Fluxbox In-Depth: Mad Customization And Other Tips

Fluxbox Startup

I use Slackware for my OS and I always start X from the command line so your mileage may vary a bit here. Please bear with me as this gets a little confusing. My description will follow the chronological sequence.

When the startx command is issued the startx script executes xinit, a binary. Among other things, xinit will try to run your system’s xinitrc script(s). These can be in various locations (e.g. ~/.xinitrc or /etc/X11/xinit/xinitrc), but I believe the most common location is /etc/X11/xinit/xinitrc. That script then runs a default system startfluxbox script, which then typically runs the default user’s startup script, which in turn starts the Fluxbox binary. I have altered this sequence so that for me it goes like this:

  1. The xinit binary starts X using files like /etc/X11/xorg.conf and ~/.Xdefaults,
  2. The xinit binary then runs the xinitrc.fluxbox script,
  3. xinitrc.fluxbox merges my /etc/X11/xinit/.Xmodmap into the system’s generic settings,
  4. xinitrc.fluxbox then runs the /usr/bin/startfluxbox script,
  5. Which in turn executes the /usr/bin/fluxbox binary using the ~/.fluxbox/init file settings.

I am not a fan of the somewhat recursive nature of Fluxbox’s “startup” scripts. Fluxbox has designed them to cover the contingencies of a first-time user, a user with no startup script, and users with their own startup scripts. I understand the reasons for this, but since I’m on a single-user system, I just don’t need all this. And quite frankly, it confuses me. So I’ve eliminated a user-specific startup script, and I’ve whittled down the scripts in my sequence to using as little code as possible. Then as a matter of trying for standardization, I separate my X settings from my Fluxbox settings.

You do not have to have an .Xdefaults, and mine is used strictly for color settings; the rest of my X settings I take care of in xinitrc.fluxbox. My .Xmodmap is strictly X level keyboard mappings (like changing the Capslock key to Tab). I keep my Fluxbox settings in startfluxbox (namely, I set the background image here). Some people put all their Fluxbox settings with their X settings in xinitrc.fluxbox (I used to). Some people prefer to use more of Fluxbox’s built-in methodology for much of this stuff. Others put all their X settings in .Xdefaults. None are wrong; it’s a matter of preference. I try to keep it simple to help me keep it all straight.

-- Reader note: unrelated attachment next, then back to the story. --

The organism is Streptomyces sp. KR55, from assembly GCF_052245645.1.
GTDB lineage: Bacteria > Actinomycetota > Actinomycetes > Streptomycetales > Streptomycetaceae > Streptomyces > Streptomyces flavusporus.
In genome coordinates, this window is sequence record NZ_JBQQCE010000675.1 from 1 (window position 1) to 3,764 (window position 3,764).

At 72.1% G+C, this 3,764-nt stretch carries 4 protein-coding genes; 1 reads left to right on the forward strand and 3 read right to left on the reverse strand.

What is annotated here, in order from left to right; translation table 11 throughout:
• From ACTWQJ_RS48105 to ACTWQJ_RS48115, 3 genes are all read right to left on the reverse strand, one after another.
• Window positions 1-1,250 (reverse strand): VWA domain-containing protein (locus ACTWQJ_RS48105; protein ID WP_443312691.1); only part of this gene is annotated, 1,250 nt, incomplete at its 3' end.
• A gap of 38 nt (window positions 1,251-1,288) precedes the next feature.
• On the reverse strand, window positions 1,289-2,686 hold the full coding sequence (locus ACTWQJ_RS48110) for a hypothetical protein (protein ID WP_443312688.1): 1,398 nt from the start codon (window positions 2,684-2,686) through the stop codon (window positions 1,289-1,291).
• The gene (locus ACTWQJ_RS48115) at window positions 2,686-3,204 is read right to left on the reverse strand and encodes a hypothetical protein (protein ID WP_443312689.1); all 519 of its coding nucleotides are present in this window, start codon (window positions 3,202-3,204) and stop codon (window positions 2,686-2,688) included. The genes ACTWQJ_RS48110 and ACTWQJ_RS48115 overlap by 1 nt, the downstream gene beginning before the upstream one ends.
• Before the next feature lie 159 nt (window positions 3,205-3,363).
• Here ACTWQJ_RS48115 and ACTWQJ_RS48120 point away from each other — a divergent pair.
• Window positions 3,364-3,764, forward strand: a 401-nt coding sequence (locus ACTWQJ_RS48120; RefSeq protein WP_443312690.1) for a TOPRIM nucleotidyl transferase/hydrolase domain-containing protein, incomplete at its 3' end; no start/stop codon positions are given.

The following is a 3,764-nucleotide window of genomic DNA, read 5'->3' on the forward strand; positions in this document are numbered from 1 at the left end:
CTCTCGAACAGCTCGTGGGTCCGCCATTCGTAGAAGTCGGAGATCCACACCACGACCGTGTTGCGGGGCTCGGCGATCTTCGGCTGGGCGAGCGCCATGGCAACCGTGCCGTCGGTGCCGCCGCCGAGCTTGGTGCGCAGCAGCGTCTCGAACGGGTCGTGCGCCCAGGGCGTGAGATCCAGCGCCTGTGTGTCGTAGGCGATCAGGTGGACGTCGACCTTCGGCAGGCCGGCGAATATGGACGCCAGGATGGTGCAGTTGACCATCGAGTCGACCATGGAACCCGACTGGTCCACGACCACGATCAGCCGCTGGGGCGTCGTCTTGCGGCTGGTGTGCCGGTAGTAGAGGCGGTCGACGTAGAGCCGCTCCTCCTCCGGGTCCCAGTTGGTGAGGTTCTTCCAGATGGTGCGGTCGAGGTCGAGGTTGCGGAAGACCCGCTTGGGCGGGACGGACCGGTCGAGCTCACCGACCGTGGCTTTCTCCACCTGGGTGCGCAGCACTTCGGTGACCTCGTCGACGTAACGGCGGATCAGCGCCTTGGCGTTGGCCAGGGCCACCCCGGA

Let’s look at some of these files. Of interest in my .Xmodmap I map the right Alt, Ctrl, and Windows (Super) keys to their equivalent left side keys. This is important for getting the same behavior out of each. Later I’ll talk about the Fluxbox Keys file, which can get some unexpected results if you don’t do something like this.

Now check out my xinitrc.fluxbox script where I do most everything X related. The early stuff should be pretty self-explanatory. I do a bunch of xset commands (which can be done in an .Xdefaults or various other locations). After that I do something different from most people. Rather than use a ~/.fluxbox/startup script to start apps, I run the /usr/bin/startfluxbox in the background and grab its process ID number, execute all the apps I want, and then hang there waiting until Fluxbox finishes. This is an old method that has the advantage of allowing me to execute commands after Fluxbox starts but not from within it. In other words, these apps are started from X, not Fluxbox. X won’t allow you to start applications without a running window manager, so you can’t just execute them prior to starting Fluxbox. There are various advantages and reasons for doing this, but for me its mostly about to which files I log. It also lessens the number of files I deal with.

Next we have my system startfluxbox script called from xinitrc.fluxbox. I set my background here because I want to get the image up as quickly as possible so I don’t see any default color flash for a moment. Most people just use the method Trent mentioned with the rootCommand option in the Fluxbox Init file, and it works fine. I’m just trying to squeak a couple microseconds out of it. I’ve played extensively with this, and there are several other things you can do (like using X to set the background as commented out in my xinitrc.fluxbox – very dangerous), but ultimately I decided that this is the best method for me. It’s a little faster, and again it lessens the number of files I use for configuration.